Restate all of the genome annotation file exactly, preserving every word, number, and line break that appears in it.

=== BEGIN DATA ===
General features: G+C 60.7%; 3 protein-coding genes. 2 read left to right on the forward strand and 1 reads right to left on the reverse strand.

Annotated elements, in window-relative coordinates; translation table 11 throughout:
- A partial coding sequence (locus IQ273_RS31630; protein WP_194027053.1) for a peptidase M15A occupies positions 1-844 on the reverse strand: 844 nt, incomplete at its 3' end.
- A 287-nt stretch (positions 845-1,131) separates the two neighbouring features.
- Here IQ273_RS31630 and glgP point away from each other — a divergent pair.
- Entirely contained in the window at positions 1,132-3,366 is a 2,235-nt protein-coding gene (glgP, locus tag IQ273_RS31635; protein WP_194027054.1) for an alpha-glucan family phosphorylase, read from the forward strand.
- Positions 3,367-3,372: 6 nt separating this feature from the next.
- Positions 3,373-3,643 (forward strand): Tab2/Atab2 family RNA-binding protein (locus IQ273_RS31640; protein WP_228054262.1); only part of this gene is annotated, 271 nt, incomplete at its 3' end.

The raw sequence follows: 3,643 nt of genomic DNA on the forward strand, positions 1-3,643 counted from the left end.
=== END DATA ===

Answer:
General features: G+C 60.7%; 3 protein-coding genes. 2 read left to right on the forward strand and 1 reads right to left on the reverse strand.

Annotated elements, in window-relative coordinates; translation table 11 throughout:
- A partial coding sequence (locus IQ273_RS31630; protein WP_194027053.1) for a peptidase M15A occupies positions 1-844 on the reverse strand: 844 nt, incomplete at its 3' end.
- A 287-nt stretch (positions 845-1,131) separates the two neighbouring features.
- Here IQ273_RS31630 and glgP point away from each other — a divergent pair.
- Entirely contained in the window at positions 1,132-3,366 is a 2,235-nt protein-coding gene (glgP, locus tag IQ273_RS31635; protein WP_194027054.1) for an alpha-glucan family phosphorylase, read from the forward strand.
- Positions 3,367-3,372: 6 nt separating this feature from the next.
- Positions 3,373-3,643 (forward strand): Tab2/Atab2 family RNA-binding protein (locus IQ273_RS31640; protein WP_228054262.1); only part of this gene is annotated, 271 nt, incomplete at its 3' end.

The raw sequence follows: 3,643 nt of genomic DNA on the forward strand, positions 1-3,643 counted from the left end.